When Law Firm Advertising Goes Wrong

DWI / DUI Law Firm Sponsors Bar Night to Get New Business

This article was inspired by a recent post at Bitter Lawyers. In the post, the author interviews several lawyers who have come up with some… unconventional marketing moves. One attorney, rather unapologetically, admitted to creating more drunk drivers to increase her business:

“If you can’t find more drunk drivers, why not make more drunk drivers?” Simpson and her firm, Simpson and Associates began hosting Happy Hour events throughout the Denver area. They worked with local bars to offer $1 shots and $1.50 PBR’s to the locals all while passing out business cards throughout the crowd.

“We saw an immediate increase in business,” said Simpson

Sure it gained business for the law firm, but then you become that kind of law firm. It’s not doing a whole lot to demonstrate the integrity of the legal profession when you’re seeking to gain new clients by inducing them to drink more.

Am I off base here?

Here’s my flow chart take on the situation:

What happens then when a patron drunkenly drives and gets into an accident, injuring or killing the patron, or worse, a pedestrian. Will the law firm be sued and found liable for contributory / comparative negligence? The law firm possibly knew or should have known that people would drink the cheap drinks sponsored by the law firm and drive home. The article suggests that the law firm actually wanted to encourage this activity because they wanted more business. So it must also be foreseeable that a drunk driver could get injured in an accident or could injure someone else.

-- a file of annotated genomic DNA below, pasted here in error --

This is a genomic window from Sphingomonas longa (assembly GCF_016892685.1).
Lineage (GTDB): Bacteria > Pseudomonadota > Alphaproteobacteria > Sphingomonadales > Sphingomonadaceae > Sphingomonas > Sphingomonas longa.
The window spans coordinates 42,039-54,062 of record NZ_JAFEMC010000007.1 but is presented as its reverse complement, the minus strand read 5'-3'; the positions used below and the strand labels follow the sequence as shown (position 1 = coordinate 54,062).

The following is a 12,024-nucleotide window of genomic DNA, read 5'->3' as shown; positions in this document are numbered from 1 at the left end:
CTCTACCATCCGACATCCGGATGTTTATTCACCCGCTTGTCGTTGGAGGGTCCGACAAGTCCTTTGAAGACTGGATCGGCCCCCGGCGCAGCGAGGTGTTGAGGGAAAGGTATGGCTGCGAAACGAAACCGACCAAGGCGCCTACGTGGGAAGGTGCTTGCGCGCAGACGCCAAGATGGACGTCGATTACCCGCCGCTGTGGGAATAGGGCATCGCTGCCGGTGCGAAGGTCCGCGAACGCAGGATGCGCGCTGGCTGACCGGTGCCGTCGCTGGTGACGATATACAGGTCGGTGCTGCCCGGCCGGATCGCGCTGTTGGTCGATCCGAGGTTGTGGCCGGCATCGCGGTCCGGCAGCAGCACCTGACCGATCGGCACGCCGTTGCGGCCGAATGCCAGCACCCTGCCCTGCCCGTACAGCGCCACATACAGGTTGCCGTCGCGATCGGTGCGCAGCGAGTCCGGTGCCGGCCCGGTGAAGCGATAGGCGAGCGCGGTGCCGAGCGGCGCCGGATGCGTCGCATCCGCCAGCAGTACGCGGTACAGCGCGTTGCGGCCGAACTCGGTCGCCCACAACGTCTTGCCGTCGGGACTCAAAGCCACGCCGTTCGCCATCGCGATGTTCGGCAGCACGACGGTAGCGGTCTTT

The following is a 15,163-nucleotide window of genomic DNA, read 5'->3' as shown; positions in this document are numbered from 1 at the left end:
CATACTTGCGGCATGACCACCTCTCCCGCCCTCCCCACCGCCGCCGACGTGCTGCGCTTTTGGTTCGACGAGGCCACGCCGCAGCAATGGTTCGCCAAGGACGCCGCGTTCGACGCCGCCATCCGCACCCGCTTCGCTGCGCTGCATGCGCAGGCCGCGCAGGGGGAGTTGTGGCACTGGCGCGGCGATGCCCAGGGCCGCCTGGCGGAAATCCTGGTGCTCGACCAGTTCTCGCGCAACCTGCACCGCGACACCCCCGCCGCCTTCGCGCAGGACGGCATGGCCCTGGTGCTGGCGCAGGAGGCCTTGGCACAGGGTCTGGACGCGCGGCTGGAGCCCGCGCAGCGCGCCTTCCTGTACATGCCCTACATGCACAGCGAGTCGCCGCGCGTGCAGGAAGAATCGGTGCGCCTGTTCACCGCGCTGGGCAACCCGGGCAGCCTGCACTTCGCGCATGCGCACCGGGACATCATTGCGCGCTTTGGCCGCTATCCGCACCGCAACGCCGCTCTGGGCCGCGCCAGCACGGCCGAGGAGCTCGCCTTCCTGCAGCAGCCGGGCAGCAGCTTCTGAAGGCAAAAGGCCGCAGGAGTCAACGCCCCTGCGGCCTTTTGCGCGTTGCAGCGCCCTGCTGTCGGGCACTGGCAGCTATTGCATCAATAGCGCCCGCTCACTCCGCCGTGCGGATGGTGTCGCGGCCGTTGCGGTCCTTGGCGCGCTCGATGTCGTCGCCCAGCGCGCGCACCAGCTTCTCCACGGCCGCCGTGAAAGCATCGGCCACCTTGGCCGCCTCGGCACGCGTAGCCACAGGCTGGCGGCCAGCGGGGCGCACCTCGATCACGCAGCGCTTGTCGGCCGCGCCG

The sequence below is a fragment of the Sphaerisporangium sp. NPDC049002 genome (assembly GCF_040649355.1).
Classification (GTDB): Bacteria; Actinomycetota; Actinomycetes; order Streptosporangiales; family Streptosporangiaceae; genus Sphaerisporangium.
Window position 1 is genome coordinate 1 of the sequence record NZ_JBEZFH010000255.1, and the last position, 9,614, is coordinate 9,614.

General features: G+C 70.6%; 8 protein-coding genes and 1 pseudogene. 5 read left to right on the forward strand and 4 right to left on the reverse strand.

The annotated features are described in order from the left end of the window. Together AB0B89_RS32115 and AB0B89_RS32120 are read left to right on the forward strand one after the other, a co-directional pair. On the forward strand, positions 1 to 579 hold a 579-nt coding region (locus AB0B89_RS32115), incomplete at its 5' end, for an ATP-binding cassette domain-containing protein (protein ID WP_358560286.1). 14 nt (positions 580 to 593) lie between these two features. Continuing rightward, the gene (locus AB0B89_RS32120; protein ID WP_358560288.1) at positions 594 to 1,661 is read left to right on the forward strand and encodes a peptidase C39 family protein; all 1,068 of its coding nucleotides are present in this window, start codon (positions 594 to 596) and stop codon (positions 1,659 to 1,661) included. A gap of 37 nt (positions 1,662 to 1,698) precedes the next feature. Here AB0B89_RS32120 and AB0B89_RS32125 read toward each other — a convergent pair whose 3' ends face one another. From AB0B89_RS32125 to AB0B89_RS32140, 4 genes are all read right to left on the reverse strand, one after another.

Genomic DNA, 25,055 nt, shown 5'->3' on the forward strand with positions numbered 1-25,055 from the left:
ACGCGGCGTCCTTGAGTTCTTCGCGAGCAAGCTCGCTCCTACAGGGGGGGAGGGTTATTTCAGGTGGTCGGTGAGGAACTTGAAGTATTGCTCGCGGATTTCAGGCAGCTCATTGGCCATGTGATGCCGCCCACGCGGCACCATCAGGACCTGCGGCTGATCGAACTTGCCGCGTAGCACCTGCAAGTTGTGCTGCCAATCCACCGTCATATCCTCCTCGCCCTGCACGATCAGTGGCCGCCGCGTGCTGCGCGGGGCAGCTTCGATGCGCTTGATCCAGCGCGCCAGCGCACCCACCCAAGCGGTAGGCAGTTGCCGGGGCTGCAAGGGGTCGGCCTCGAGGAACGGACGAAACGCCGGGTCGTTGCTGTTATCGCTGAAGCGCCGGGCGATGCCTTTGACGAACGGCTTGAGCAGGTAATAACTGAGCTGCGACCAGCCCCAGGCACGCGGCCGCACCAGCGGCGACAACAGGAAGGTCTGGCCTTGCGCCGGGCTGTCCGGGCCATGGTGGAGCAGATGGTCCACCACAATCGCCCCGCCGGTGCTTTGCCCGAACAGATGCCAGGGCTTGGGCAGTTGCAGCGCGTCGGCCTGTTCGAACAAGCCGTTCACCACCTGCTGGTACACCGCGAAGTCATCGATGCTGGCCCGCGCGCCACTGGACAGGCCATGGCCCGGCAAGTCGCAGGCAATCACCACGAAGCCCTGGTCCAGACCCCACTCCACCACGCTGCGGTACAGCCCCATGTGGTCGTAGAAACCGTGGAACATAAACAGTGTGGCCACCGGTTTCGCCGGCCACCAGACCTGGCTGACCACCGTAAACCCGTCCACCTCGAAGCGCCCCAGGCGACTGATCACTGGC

There’s a line.

The article also discusses a DUI lawyer who advertises on the wristbands designating “above 21” offered by bars.  While this lawyer (like any DUI lawyer) is hoping for people to get arrested for DUIs and think of his law firm when seeking a lawyer, this lawyer is not shoveling drinks down people’s throats to get them drunk.

Andrew Cabasso
About the Author: Andrew Cabasso
Andrew Cabasso is a practicing attorney and VP of Web Services at Uptime Legal where he runs JurisPage, an Internet Marketing firm specializing in online presence solutions for law firms including website design, SEO, and search marketing. He has given many lectures and CLEs on website design and Internet marketing to legal professionals. He is the author of Search Engine Optimization for Lawyers and The Complete Guide to Attorney PPC. Follow Andrew on LinkedIn, Google+, or Twitter.

2 comments on “When Law Firm Advertising Goes Wrong”

  • That article at Bitter Lawyer is satirical. They should make this clear. The Colorado Supreme Court Office of Attorney Regulation Counsel has no record of any Shelly Simpson. The same is true in Texas of Jon Kumar and in Nevada of Tara Knapp, also mentioned in the Bitter Lawyer article. None of these people are, or have ever been, members of their respective State Bars.

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